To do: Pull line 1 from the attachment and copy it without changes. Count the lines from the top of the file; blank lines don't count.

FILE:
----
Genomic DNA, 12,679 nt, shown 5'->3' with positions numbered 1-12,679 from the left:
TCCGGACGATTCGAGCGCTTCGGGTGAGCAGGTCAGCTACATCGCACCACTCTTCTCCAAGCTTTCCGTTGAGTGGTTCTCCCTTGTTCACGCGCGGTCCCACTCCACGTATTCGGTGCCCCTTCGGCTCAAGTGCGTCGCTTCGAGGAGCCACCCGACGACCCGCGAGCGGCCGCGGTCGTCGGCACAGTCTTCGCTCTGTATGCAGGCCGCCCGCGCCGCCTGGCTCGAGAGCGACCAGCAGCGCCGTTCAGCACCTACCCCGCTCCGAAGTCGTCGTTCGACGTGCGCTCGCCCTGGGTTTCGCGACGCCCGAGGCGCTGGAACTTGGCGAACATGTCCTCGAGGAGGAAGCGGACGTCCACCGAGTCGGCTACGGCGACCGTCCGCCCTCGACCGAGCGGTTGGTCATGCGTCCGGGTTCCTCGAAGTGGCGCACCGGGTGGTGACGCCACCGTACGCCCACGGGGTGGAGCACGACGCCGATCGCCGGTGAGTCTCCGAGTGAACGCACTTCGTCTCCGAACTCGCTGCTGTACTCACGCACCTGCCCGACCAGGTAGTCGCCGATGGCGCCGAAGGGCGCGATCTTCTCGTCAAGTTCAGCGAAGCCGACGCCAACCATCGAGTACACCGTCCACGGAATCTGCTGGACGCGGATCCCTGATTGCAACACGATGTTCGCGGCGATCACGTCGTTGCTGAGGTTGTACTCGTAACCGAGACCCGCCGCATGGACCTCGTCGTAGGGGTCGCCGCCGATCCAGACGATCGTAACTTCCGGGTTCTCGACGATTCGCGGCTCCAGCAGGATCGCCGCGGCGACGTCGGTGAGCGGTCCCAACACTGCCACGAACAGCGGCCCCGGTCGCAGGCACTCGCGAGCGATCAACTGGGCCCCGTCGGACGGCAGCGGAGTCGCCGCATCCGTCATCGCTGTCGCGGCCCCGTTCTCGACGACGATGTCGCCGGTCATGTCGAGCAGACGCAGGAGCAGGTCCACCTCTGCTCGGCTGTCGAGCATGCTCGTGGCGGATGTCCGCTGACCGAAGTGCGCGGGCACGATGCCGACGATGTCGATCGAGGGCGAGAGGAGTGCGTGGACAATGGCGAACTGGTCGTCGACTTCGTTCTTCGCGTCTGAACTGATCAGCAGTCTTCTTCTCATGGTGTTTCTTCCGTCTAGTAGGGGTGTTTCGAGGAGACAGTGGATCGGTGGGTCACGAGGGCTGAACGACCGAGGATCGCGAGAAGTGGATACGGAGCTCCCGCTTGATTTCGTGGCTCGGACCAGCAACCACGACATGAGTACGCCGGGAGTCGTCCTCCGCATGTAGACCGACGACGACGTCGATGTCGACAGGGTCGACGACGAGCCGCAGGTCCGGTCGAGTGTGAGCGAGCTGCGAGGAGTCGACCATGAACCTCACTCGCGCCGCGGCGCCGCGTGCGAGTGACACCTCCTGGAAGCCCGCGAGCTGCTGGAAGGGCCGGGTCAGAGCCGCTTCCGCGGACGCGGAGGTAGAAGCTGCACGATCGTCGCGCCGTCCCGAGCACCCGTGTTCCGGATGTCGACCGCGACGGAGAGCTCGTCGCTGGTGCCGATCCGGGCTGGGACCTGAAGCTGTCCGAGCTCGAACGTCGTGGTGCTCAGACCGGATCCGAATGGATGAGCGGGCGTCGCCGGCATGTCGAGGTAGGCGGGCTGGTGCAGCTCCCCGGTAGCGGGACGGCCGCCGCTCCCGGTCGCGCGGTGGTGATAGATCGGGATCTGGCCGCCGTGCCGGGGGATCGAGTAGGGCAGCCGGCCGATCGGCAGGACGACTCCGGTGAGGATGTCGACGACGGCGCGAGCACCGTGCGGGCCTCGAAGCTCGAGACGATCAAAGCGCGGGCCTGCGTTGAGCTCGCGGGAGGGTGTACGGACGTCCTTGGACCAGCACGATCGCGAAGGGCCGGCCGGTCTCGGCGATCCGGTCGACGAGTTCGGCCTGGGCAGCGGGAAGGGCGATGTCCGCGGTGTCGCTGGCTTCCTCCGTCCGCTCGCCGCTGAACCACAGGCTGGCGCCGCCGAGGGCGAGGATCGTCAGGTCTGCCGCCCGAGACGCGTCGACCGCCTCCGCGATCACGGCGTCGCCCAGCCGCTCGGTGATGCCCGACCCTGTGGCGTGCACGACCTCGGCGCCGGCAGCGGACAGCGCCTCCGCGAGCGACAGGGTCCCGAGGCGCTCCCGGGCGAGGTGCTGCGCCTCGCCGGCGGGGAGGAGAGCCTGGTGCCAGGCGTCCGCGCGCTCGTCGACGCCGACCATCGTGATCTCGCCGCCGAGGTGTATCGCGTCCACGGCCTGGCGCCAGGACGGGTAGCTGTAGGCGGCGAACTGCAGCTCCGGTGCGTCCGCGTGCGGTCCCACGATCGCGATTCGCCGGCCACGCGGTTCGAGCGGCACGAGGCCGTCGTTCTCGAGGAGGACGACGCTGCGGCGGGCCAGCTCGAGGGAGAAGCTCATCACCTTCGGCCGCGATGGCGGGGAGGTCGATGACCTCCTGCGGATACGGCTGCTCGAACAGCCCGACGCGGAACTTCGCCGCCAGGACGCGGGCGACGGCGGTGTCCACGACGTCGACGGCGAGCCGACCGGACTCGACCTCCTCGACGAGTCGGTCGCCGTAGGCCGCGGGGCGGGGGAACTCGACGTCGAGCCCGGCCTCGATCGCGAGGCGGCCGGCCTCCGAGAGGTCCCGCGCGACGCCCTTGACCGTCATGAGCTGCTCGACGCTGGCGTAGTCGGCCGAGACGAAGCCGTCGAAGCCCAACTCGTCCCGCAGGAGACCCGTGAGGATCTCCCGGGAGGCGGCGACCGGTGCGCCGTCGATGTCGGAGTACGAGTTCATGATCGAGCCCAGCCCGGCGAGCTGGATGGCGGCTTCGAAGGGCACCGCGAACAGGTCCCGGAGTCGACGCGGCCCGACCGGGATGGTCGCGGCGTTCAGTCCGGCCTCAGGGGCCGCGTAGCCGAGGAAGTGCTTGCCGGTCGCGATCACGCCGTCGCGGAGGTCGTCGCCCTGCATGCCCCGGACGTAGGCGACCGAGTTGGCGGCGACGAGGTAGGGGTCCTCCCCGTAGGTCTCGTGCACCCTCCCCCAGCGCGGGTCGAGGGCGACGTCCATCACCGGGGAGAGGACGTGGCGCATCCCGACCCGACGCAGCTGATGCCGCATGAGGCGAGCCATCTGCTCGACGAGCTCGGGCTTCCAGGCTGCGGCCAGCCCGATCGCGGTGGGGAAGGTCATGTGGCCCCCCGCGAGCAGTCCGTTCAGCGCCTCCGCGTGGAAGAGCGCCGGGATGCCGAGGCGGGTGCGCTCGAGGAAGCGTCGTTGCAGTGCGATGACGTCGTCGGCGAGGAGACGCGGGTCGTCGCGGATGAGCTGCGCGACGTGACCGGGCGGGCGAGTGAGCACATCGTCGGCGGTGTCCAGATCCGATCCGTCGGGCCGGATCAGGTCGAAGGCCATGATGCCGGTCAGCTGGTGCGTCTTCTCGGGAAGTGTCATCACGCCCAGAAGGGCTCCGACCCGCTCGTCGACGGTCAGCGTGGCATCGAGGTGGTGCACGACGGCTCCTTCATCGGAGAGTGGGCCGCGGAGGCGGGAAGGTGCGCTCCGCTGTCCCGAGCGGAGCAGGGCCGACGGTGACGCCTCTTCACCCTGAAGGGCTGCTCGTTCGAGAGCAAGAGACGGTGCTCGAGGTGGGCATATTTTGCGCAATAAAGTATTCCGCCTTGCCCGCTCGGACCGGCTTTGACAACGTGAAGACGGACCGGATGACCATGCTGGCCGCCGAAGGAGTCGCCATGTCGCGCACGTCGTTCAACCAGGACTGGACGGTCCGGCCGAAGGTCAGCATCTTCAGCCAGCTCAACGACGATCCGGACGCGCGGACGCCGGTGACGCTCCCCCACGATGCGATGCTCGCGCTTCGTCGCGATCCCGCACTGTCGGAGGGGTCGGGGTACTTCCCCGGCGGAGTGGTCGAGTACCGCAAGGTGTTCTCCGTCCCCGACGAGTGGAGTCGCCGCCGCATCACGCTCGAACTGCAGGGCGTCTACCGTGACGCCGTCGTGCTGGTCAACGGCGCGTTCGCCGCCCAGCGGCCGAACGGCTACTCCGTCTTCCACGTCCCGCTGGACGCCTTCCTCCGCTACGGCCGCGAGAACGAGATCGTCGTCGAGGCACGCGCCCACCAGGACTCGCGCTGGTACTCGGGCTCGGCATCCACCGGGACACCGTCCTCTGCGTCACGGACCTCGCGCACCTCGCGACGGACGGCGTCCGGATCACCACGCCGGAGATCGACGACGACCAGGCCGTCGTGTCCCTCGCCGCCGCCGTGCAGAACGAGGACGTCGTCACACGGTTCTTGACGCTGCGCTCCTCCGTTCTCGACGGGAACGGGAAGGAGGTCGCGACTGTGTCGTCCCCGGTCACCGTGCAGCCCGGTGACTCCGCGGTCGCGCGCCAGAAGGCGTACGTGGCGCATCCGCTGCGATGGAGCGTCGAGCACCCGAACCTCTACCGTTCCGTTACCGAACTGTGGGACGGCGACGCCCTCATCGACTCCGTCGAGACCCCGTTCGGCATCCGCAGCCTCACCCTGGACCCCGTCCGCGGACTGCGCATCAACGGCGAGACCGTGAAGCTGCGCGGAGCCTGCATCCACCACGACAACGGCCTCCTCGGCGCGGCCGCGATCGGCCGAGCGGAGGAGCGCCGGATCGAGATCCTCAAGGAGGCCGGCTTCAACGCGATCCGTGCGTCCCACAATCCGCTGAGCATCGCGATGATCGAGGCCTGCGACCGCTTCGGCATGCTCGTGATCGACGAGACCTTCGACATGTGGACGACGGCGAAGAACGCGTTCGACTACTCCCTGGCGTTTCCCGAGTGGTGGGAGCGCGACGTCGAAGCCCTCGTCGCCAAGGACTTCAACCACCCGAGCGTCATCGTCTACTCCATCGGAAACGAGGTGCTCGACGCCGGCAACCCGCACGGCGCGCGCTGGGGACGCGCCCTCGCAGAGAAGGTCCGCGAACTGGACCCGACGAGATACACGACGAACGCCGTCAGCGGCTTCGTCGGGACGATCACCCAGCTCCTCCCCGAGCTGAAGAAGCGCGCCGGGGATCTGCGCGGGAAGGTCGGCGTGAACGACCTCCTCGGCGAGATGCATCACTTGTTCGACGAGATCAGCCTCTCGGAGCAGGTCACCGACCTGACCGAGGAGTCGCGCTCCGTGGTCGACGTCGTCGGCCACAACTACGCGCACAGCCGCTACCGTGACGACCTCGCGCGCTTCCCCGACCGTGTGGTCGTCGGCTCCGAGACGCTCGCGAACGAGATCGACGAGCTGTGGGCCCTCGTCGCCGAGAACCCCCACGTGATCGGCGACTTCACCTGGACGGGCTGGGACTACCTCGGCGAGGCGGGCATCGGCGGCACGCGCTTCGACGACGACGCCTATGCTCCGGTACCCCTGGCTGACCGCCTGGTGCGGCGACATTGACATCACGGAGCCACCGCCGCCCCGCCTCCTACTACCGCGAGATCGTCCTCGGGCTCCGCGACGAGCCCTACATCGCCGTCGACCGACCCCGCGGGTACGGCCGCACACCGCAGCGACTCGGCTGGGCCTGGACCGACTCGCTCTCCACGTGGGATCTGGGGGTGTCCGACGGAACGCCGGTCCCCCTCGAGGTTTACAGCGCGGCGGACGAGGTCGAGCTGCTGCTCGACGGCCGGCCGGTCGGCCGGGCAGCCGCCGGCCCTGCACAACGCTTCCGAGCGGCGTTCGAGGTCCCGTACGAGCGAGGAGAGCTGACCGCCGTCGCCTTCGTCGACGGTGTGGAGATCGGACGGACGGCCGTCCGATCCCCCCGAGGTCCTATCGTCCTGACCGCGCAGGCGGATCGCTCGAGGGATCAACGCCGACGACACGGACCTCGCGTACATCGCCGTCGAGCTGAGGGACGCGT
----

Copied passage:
Genomic DNA, 12,679 nt, shown 5'->3' with positions numbered 1-12,679 from the left: